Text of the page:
April 2, 2017

Sina-cism: ‘Coming Apart,’ at Middlebury and elsewhere

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Flickr / Gage Skidmore

Charles Murray

How did the privileged youth of Middlebury arrive at such a state of intellectual poverty? Perhaps because they live in a social bubble, and are unable or unwilling to face the social truths Murray outlines.
Chris Sinacola

Chris Sinacola

The recent, lamentable history of anti-intellectualism at American colleges reached a new low on March 2, when students at Vermont’s Middlebury College shouted down and derided sociologist and author Charles Murray, preventing him from delivering a talk about his book “Coming Apart: The State of White America, 1960-2010.”

An explanation of what happened, including a video of the students’ behavior, is available here [or watch the video below] from Middlebury faculty member Matthew Dickinson.

After the abortive talk, Murray was taken to a private room to conduct an interview with faculty member Allison Stanger. Later, leaving the building, they were blocked by a mob, which pushed and shoved them, then rocked and pounded on their car.

Stanger sustained whiplash and a concussion. She wrote about her experience in this New York Times column.

While the behavior of students and other agitators was disturbingly violent and close-minded, Stanger writes that she was “…genuinely surprised and troubled to learn that some of my faculty colleagues had rendered judgment on Dr. Murray’s work and character without ever having read anything he has written,” and that “Intelligent members of the Middlebury community — including some of my own students and advisees — concluded that Charles Murray was an anti-gay white nationalist from what they were hearing from one another, and what they read on the Southern Poverty Law Center website.”

Related Sina-cism: On guns, college profs rarely straight shooters

As regrettable as the circumstances were that brought it about, it is encouraging to see that one more liberal college professor has woken up to the reality of anti-intellectualism and neo-fascist thuggery on America’s college campuses.

But these phenomena are hardly new.

They have been growing on college campuses for years, thanks in part to a refusal to judge reprehensible behaviors as such, while drowning common sense and traditions in a toxic sewer of political correctness.

But that goes only so far in explaining the crass and criminal behavior at Middlebury.

Ironically, the best explanation may lie in Murray’s book. For the mob that ruled the day at one of the nation’s most privileged schools — I speak from experience, having attended language school at Middlebury one blissful Vermont summer — is a product of the social bubbles that Murray writes about in “Coming Apart.”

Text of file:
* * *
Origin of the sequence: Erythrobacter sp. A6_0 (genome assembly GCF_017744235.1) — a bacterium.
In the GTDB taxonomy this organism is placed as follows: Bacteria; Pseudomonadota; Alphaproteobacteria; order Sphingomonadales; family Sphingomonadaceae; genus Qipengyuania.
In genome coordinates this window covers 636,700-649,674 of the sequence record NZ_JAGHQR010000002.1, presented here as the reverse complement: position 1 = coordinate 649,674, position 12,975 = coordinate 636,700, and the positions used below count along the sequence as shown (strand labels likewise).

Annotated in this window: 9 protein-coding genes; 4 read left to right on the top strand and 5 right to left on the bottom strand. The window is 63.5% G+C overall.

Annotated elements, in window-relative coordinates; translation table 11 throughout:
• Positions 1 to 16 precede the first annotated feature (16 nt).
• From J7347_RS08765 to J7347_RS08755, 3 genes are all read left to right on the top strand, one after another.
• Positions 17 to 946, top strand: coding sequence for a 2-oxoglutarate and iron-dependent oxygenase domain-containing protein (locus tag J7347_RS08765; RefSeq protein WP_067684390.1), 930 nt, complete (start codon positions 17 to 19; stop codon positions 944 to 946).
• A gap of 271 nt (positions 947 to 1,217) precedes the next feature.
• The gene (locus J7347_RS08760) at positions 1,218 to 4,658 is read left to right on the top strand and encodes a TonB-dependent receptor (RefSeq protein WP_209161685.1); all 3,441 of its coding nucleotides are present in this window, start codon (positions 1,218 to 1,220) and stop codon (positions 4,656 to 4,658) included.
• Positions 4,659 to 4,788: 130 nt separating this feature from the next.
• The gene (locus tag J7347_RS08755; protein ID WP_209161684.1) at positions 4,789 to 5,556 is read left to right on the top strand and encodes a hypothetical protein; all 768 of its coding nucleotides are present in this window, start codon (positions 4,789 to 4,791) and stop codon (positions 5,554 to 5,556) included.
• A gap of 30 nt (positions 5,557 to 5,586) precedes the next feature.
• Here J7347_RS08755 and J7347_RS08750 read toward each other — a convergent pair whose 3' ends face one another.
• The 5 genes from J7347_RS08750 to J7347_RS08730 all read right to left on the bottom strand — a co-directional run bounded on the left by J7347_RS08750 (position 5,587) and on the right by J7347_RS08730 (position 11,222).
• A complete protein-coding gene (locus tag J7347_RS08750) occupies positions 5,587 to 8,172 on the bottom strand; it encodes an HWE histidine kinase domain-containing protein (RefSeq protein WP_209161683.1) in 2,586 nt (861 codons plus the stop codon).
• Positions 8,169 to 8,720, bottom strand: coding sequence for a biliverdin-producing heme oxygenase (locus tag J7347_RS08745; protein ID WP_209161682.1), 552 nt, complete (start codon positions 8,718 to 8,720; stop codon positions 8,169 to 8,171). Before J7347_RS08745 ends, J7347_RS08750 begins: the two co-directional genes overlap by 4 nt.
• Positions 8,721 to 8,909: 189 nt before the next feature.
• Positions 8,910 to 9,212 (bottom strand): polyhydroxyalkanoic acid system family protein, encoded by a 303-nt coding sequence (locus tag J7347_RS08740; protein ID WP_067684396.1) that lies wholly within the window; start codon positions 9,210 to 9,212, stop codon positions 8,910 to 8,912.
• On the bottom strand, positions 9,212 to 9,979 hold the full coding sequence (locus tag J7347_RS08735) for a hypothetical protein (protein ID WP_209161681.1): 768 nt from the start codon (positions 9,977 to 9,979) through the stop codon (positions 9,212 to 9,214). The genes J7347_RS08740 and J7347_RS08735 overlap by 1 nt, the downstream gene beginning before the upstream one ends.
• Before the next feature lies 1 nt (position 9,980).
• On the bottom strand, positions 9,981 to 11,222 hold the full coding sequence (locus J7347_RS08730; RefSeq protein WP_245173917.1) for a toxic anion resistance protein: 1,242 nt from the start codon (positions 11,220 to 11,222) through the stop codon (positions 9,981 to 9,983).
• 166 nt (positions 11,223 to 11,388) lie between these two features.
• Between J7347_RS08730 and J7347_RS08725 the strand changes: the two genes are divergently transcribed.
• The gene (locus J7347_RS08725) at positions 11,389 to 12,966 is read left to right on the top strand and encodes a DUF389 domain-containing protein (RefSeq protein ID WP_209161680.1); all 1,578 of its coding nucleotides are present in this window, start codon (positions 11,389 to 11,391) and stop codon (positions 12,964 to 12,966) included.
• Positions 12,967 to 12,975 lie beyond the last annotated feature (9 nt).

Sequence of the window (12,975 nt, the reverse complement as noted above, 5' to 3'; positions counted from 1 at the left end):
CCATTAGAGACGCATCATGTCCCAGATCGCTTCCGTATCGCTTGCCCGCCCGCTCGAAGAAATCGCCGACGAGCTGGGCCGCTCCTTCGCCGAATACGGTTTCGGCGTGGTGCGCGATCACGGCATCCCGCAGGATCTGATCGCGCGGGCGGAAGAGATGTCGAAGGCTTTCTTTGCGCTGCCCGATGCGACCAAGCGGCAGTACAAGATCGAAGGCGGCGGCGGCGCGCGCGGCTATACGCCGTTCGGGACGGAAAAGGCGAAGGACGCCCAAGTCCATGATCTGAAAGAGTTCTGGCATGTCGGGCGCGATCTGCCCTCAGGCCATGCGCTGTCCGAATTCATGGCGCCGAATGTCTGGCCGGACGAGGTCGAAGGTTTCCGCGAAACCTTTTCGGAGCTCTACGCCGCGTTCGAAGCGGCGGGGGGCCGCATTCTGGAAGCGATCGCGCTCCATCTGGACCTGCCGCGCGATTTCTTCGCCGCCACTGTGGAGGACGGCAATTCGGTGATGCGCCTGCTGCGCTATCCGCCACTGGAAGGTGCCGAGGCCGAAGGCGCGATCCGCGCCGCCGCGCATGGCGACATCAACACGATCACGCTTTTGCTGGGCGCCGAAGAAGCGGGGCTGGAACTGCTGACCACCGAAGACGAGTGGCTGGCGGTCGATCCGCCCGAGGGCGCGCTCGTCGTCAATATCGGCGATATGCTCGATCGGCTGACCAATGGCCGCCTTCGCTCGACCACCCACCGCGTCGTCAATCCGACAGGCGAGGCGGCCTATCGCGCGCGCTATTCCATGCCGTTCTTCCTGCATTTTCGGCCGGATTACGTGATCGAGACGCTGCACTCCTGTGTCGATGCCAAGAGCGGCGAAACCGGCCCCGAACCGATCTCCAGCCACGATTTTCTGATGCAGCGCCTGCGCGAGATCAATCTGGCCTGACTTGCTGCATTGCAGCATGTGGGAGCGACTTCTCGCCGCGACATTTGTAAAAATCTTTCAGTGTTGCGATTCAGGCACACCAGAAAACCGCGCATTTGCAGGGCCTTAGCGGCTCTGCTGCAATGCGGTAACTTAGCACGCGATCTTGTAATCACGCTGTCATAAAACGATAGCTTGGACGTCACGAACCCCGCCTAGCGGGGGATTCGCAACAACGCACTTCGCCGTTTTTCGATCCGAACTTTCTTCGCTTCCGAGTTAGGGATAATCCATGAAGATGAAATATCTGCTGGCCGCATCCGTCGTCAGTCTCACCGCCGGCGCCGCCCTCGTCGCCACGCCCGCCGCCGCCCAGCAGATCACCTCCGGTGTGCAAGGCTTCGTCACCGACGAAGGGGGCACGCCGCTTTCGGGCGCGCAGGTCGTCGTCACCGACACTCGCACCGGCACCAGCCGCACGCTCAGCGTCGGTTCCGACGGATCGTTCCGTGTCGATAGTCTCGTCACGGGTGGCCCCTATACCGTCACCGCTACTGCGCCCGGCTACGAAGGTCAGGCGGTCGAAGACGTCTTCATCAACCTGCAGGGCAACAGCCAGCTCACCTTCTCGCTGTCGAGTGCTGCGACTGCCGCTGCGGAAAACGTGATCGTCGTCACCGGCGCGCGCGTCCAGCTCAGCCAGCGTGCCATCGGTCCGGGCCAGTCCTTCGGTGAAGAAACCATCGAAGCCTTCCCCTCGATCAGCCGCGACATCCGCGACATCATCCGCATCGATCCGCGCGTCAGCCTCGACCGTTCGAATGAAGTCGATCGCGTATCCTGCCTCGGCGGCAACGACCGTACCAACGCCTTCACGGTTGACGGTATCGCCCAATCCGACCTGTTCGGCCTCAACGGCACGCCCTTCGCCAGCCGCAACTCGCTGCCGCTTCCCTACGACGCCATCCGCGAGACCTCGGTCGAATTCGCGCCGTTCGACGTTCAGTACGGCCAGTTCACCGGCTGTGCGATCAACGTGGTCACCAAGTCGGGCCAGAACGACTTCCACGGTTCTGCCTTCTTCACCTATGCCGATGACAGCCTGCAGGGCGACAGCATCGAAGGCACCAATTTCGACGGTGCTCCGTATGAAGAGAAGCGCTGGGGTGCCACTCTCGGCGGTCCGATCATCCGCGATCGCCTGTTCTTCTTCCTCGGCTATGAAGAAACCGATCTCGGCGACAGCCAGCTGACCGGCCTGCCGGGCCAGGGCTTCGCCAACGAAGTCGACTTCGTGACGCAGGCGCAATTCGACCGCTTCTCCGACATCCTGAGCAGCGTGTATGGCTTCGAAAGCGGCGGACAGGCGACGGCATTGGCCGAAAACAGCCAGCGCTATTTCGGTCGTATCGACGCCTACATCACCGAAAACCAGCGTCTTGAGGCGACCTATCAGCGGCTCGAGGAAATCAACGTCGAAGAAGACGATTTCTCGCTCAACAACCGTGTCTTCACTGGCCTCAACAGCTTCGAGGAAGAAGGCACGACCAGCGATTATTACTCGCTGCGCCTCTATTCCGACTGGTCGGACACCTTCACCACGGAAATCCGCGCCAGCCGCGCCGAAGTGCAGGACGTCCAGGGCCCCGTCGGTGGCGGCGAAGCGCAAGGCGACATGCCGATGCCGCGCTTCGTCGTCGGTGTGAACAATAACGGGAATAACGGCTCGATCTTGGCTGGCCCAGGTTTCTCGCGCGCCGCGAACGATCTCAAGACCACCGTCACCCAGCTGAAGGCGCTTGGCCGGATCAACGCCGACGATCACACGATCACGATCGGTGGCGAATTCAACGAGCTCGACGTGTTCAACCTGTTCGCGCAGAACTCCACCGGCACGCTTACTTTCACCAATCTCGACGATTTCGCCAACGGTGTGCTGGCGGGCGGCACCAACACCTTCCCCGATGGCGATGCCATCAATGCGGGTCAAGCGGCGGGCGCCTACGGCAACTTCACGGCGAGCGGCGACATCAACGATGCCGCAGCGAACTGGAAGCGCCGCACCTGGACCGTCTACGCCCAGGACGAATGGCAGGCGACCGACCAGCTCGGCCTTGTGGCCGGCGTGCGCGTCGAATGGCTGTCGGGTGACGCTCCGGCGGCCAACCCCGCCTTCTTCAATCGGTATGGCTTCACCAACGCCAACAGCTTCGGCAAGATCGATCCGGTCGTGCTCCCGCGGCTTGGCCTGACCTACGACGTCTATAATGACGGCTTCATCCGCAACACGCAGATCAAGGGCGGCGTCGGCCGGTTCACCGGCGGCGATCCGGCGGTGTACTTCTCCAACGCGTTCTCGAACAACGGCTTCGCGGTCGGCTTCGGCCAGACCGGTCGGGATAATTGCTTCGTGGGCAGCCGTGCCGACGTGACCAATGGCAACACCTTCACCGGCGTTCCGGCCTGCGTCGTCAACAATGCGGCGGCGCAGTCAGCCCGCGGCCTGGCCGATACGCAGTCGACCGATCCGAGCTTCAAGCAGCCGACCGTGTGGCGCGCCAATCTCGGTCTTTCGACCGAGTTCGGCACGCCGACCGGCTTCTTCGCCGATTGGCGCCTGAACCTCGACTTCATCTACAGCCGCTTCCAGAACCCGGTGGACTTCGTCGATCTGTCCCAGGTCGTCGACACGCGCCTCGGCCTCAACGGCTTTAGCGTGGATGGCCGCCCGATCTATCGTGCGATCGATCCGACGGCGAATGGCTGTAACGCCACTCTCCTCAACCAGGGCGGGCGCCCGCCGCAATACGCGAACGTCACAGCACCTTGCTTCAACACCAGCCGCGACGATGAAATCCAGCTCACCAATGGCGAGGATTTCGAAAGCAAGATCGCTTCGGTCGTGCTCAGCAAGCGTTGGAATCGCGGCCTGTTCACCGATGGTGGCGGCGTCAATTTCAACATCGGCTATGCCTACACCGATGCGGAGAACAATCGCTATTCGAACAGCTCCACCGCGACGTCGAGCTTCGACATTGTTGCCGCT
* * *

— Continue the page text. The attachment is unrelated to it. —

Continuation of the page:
Below, from “Charlie Rose,” Frank Bruni, an op-ed columnist for The New York Times, and NYU professor Jonathan Haidt discuss free speech on college campuses following recent violence at Middlebury College and UC Berkeley

Since, in my opinion, the 400 alumni and students who signed a letter opposing Murray’s appearance are unlikely to have read his book — and seem determined not to — I did so this past week on their behalf. Perhaps some of the 30,000 or more of you who attend college in Worcester and might be inclined to condemn Murray will read this, think twice, and share.

I have not read, and thus will not offer any judgment on “The Bell Curve,” the deeply controversial 1994 book that Murray coauthored with Richard J. Herrnstein. Suffice to say, the long-held negative feelings held by progressives against Murray were bound to ensure that wherever he went, controversy would follow.

But I can assure readers that any indictment of Murray on the basis of “Coming Apart” is deeply unfair. “Coming Apart” contains no hint of racism. His thesis is that our nation is coming apart along class lines.

In the first third of the book, he demonstrates conclusively how and why elites associate with other elites. These are pages that Murray’s liberal detractors should enjoy, since they help explain why we live in an increasingly divided and unequal America, a favorite theme of the left.

In the second part of the book, Murray asserts that declines in marriage, industriousness, honesty and religiosity have helped grow a new lower class.

In the final section, he explores why this matters, where it is likely to lead our nation if it is left unchecked, and how we might renew America through a rebirth of families, vocations, communities and faith.

Whether Murray is correct in his diagnosis and prescriptions is an open question. Read his book and decide for yourself. But denying him the opportunity to be heard is dangerously misguided.

How did the privileged youth of Middlebury arrive at such a state of intellectual poverty? Perhaps because they live in a social bubble, and are unable or unwilling to face the social truths Murray outlines.

To find out, I suggest they take Murray’s 25-question diagnostic quiz, included in “Coming Apart” but also available online at PBS Newshour’s website.

I took the quiz and scored a 56, about midway between a “first-generation middle-class person with working-class parents” (average 66) and a “first-generation upper-middle-class person with middle-class parents” (average 42).

I suppose that makes me, like most people, a work in progress.

If so, remember this: A big part of making progress in life — learning, fulfilling your potential, etc. — is listening, respectfully and skeptically, to people like Charles Murray who are smarter than you are.

Remember that next time a learning opportunity comes to your campus.

Chris Sinacola is a Worcester Sun columnist. His observations on politics, current events, history and more appear every Sunday.

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